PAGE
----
By studying in developing nations instead of volunteering, students can appreciate the complexity and vastness of the problems they are trying to solve. They learn experientially: by talking to people, by physically being in the place they are learning about. And in doing so, they’re critically aware of their role in these communities. Both Brown and Brown-approved study abroad programs allow students to study in developing nations. Rural stays that were part of my study abroad program in India, Vietnam and South Africa were challenging, but incredibly insightful. Living with homestay families can be uncomfortable when these families do not have enough to provide for you, but still do. But the intention to just learn enables conversations on a much more equal footing.

As American outsiders, we faced no expectation that we would solve anything during our stay. We saw a lot — some things upsetting, others very hopeful. The key for college students is to understand why problems we hope to mitigate exist and persist, before we try to right any wrongs abroad.

It is only through immersion and sharing daily life with families in communities that we can understand community perspectives on the problems they face. This doesn’t happen in a two-week service trip. In South Africa, for example, many international aid organizations, such as the Africa Development Corps, provide HIV counseling to women, since more women than men are infected with HIV. Yet in reality, women have no sexual power to follow the helpful advice provided by these well-intentioned foreigners. Domestic violence in black South African communities — a major factor perpetuating the HIV epidemic — has complex roots in the oppression suffered during apartheid.

Without living and studying in developing communities, we’ll still be blind to historically rooted, asymmetric distributions of power that manifest in the form of health inequity to which too many developing communities have become numb. How can we as college students help reduce HIV infections if we haven’t even begun to understand why they persist? In this way, American volunteers going abroad are doing more harm than good, creating rewarding experiences for the volunteer that are not ultimately impactful for the community.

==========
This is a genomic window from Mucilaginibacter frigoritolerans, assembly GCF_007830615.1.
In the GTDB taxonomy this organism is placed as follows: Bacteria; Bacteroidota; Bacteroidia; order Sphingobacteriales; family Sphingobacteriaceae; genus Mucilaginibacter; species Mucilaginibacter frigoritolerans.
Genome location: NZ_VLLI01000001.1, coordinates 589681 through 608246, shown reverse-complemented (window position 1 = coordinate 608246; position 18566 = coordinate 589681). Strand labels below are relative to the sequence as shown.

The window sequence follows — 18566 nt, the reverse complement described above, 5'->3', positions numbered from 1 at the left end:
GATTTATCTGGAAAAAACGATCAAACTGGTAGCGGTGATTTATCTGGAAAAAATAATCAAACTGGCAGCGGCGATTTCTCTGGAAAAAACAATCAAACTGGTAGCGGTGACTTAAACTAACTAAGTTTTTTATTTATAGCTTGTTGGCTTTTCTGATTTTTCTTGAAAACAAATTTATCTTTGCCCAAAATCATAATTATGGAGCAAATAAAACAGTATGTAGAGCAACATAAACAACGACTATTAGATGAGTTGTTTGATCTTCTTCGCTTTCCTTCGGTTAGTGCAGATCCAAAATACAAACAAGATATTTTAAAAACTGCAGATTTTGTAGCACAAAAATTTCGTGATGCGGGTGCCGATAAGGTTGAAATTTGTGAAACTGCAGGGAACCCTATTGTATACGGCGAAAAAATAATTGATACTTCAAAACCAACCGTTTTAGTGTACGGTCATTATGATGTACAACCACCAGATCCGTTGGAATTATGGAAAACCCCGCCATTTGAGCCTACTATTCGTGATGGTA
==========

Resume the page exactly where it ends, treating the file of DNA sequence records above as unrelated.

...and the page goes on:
I’m not saying don’t go abroad. Go — to observe and learn experientially. But do no more, because we are not equipped to solve the medical and social inequalities facing the world and will probably cause more harm than good by volunteering. We need to understand the systemically rooted inequalities we care so deeply about so we can address them in more sustainable ways, instead of covering them up. Until we experience life in these developing communities, we won’t understand what those sustainable solutions can be.

Divya Bhatia ’15 had the greatest and most challenging study abroad experience in the world and can be reached at

  • TheRationale

    Charity doesn’t fix poverty, and many times makes it worse. You need self-sustaining solutions. You need a properly functioning market. Yes, capitalism. But for that you need a proper government that actually upholds rights and freedoms and maintains a rule of law. So that’s looking bright.

    To take a spin on Machiavelli, if you want to help (rather than rule) a new place, go live there.

    Good article. It seems like “not America” is a human zoo we can go visit to make ourselves feel good about how we’re helping those poor, stupid souls who can’t seem to do a damned thing without us. This article suggests a bit more thought and empathy are due.